• ICSI offspring are at risk of also being infertile.22

Ethical analysis

Currently clinics deal with such knowledge by counselling and routinely offering prenatal genetic diagnosis.23 An abnormal result from prenatal testing is likely to culminate in abortion. Since prenatal testing is invasive, and abortion undesirable, a large amount of research has been conducted into preimplantation genetic diagnosis to detect affected embryos before they are implanted into the uterus.

But development can be affected before any defect is apparent. So an apparently normal embryo is no guarantee that foetal development and post-natal life will be normal.24

These concerns are a clear ethical challenge to clinics offering IVF. What are their ethical obligations to children born from such procedures, when doctors know there are risks involved? When IVF and ICSI children grow up, will we see lawsuits and claims for healthcare costs against doctors? What are the implications for informed consent?

IVF and ICSI can be described as an experiment on a large scale, using children as subjects. While many parents may be released from the heartbreak of infertility, the means to this end are not ethically justified.

  1. Sutcliffe AG. "Intracytoplasmic sperm injection and other aspects of new reproductive technologies" Arch Dis Child 2000; 83: 98-101 (August)
  2. McEvoy TG, et al "Large offspring syndrome and other consequences of ruminant embryo culture in vitro: relevance to blastocyst culture in human ART" Hum Fert (Camb) 2000; 3 (4): 238-246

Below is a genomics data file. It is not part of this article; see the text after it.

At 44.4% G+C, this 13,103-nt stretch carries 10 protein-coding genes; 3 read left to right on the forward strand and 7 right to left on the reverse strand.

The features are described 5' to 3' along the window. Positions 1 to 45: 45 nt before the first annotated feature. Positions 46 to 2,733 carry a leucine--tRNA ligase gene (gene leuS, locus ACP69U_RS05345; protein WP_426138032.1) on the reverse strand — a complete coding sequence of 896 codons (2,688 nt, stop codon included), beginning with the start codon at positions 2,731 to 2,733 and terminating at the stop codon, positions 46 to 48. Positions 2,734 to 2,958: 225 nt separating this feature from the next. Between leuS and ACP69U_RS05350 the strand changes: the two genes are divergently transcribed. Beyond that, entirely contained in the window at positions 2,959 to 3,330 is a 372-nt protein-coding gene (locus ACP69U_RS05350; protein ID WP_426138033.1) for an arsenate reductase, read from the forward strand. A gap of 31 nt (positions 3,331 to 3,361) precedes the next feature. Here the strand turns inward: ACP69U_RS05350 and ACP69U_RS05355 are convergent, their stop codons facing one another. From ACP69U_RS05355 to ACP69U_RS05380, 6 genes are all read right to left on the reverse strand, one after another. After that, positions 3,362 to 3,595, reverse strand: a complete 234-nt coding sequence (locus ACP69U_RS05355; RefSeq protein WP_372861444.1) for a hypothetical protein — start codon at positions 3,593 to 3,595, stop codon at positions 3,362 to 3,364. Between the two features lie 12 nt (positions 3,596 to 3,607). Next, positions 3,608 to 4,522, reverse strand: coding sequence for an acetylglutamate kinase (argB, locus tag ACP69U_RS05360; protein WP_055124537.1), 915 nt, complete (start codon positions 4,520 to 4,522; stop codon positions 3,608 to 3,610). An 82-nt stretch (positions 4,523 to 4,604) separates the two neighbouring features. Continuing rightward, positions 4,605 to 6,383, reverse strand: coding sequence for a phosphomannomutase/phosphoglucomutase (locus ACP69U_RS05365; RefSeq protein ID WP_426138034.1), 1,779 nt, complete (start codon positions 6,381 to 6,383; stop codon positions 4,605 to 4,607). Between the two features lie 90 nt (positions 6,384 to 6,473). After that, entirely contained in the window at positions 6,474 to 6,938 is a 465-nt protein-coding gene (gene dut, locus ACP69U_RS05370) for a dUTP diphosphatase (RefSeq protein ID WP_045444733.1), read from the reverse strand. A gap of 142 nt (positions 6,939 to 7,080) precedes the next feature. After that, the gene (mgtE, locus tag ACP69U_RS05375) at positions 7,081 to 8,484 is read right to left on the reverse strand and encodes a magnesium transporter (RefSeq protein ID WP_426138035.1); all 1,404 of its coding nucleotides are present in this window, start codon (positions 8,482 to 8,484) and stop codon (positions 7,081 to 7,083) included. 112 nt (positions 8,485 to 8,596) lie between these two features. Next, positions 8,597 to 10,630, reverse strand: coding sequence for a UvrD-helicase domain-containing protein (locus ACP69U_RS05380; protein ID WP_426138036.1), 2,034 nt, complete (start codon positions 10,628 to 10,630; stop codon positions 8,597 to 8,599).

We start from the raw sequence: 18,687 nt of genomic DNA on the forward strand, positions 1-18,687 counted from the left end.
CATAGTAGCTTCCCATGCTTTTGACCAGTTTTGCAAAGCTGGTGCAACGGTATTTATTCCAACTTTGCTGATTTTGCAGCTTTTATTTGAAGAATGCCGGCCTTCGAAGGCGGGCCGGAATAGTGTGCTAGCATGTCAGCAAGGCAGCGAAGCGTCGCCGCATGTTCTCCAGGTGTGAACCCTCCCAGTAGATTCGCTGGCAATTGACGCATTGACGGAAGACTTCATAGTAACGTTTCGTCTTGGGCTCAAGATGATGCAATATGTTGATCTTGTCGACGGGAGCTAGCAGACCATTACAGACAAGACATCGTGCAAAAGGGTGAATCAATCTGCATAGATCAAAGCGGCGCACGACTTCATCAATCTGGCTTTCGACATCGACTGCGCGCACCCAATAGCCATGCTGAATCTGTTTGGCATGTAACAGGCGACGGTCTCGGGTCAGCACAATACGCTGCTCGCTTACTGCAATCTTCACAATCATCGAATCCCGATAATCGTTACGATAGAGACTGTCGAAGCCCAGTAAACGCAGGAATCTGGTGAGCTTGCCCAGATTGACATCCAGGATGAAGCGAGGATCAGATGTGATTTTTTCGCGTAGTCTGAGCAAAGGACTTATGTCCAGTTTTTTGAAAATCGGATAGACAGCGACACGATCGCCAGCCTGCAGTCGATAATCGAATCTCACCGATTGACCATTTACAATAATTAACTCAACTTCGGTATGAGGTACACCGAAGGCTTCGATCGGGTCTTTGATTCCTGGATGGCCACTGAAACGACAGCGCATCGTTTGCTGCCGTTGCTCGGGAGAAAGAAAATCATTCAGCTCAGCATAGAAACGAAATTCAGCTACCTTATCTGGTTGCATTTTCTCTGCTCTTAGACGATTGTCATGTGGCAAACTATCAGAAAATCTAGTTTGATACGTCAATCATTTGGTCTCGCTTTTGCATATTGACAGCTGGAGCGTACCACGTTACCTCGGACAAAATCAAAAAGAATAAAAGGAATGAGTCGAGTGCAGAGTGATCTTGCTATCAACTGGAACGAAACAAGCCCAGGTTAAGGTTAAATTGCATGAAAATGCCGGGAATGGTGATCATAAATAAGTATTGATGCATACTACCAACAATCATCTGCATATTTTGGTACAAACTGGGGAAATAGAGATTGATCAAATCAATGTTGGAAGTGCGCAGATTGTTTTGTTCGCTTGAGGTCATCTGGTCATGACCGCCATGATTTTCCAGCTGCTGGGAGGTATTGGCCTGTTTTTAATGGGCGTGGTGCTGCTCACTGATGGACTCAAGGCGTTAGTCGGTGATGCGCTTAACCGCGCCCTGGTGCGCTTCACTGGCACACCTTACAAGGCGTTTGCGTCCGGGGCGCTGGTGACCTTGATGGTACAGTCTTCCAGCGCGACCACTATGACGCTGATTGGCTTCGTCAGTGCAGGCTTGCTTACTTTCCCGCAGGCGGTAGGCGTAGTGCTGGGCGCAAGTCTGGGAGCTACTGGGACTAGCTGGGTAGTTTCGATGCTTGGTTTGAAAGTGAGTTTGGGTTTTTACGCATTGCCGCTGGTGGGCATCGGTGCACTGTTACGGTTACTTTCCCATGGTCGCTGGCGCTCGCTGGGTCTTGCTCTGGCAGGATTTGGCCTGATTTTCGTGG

3. Boerjan ML, den Daas JH, Dieleman SJ "Embryonic origins of health: long-term effects of IVF in human and livestock" Theriogenology 2000 January 15; 53 (2): 537-47
  4. ibid
  5. Gissler M, Malin Silverio M, Hemminki E. "In-vitro fertilization pregnancies and perinatal health in Finland 1991-1993" Hum Reprod 1995 July; 10 (7): 1856-61
  6. Corabian P, Hailey D "The efficacy and adverse effects of in vitro fertilization and embryo transfer" Int J Technol Assess Health Care 1999 Winter; 15 (1): 66-85
  7. Van der Lende T, de Loos FA, Jorna T "Postnatal health and welfare of offspring conceived in vitro: a case for epidemiological studies" Theriogenology 2000 January 15; 53 (2): 549-54
  8. McEvoy TG et al. 2000 op cit
  9. Rieger D "Effects of the in vitro chemical environment during early embryogenesis on subsequent development" Arch Toxicol Suppl 1998; 20: 121-9
  10. Barnes FL "The effects of the early uterine environment on the subsequent development of embryo and fetus" Theriogenology 2000 January 15; 53 (2): 649-58
  11. Buitendijk SE "Children after in vitro fertilization. An overview of the literature" Int J Technol Assess Health Care 1999 Winter; 15 (1): 52-65
  12. Rieger D 1998 op cit
  13. Hypospadias: A congenital abnormality in which the male urethra fails to reach its normal termination at the end of the penis, emptying instead through an opening beneath the penis or in the perineum.
  14. Silver RI, Rodriguez R, Chang TS, Gearhart JP "In vitro fertilization is associated with an increased risk of hypospadias" J Urol 1999 June; 161 (6): 1954-7
  15. Gissler M, Malin Silverio M, Hemminki E. 1995 op cit
  16. Stromberg B et al. "Neurological sequelae in children born after in-vitro fertilisation: a population-based study" Lancet 2002 February 9; 359 (9305): 461-5
  17. Sutcliffe AG. 2000 op cit
  18. ibid
  19. Van der Westerlaken L. et al. "Invasive prenatal diagnosis after intracytoplasmic sperm injection" Fert Steril June 2001, 75 (6): 1240-1241 (survey, The Netherlands)
  20. Kurinczuk JJ and Bower C. "Birth defects in infants conceived by intracytoplasmic sperm injection: an alternative interpretation" BMJ 1997 November 15; 315 (7118): 1260-5
  21. Hansen M et al. "The risk of major birth defects after intracytoplasmic sperm injection and in vitro fertilization" New England Journal of Medicine March 7 2002, 346 (10): 725-730
  22. Meschede D et al. "Clustering of male infertility in the families of couples treated with intracytoplasmic sperm injection" Hum Reprod July 2000; 15 (7): 1604-1608
  23. Van der Westerlaken L. et al. 2001 op cit
  24. Rieger D 1998 op cit